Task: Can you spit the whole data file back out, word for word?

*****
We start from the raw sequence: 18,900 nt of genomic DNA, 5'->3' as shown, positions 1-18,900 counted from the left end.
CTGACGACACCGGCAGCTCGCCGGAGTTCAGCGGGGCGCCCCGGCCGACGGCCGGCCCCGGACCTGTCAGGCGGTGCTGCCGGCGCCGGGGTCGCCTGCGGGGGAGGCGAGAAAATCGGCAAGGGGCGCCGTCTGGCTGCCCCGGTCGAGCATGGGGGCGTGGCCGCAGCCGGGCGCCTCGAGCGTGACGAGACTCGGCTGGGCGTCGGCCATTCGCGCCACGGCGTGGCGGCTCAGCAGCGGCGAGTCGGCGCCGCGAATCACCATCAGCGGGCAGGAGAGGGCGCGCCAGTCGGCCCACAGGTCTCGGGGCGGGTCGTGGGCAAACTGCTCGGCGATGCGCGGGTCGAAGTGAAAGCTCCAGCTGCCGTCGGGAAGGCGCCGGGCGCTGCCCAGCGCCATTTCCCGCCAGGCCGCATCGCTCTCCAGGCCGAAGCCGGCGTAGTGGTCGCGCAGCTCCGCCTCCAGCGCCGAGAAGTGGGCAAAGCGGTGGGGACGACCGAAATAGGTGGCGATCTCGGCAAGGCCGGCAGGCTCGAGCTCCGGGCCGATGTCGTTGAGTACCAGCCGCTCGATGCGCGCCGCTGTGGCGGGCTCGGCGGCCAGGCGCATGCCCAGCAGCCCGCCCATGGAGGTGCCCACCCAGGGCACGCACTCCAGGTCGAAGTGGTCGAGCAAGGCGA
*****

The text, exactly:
We start from the raw sequence: 18,900 nt of genomic DNA, 5'->3' as shown, positions 1-18,900 counted from the left end.
CTGACGACACCGGCAGCTCGCCGGAGTTCAGCGGGGCGCCCCGGCCGACGGCCGGCCCCGGACCTGTCAGGCGGTGCTGCCGGCGCCGGGGTCGCCTGCGGGGGAGGCGAGAAAATCGGCAAGGGGCGCCGTCTGGCTGCCCCGGTCGAGCATGGGGGCGTGGCCGCAGCCGGGCGCCTCGAGCGTGACGAGACTCGGCTGGGCGTCGGCCATTCGCGCCACGGCGTGGCGGCTCAGCAGCGGCGAGTCGGCGCCGCGAATCACCATCAGCGGGCAGGAGAGGGCGCGCCAGTCGGCCCACAGGTCTCGGGGCGGGTCGTGGGCAAACTGCTCGGCGATGCGCGGGTCGAAGTGAAAGCTCCAGCTGCCGTCGGGAAGGCGCCGGGCGCTGCCCAGCGCCATTTCCCGCCAGGCCGCATCGCTCTCCAGGCCGAAGCCGGCGTAGTGGTCGCGCAGCTCCGCCTCCAGCGCCGAGAAGTGGGCAAAGCGGTGGGGACGACCGAAATAGGTGGCGATCTCGGCAAGGCCGGCAGGCTCGAGCTCCGGGCCGATGTCGTTGAGTACCAGCCGCTCGATGCGCGCCGCTGTGGCGGGCTCGGCGGCCAGGCGCATGCCCAGCAGCCCGCCCATGGAGGTGCCCACCCAGGGCACGCACTCCAGGTCGAAGTGGTCGAGCAAGGCGA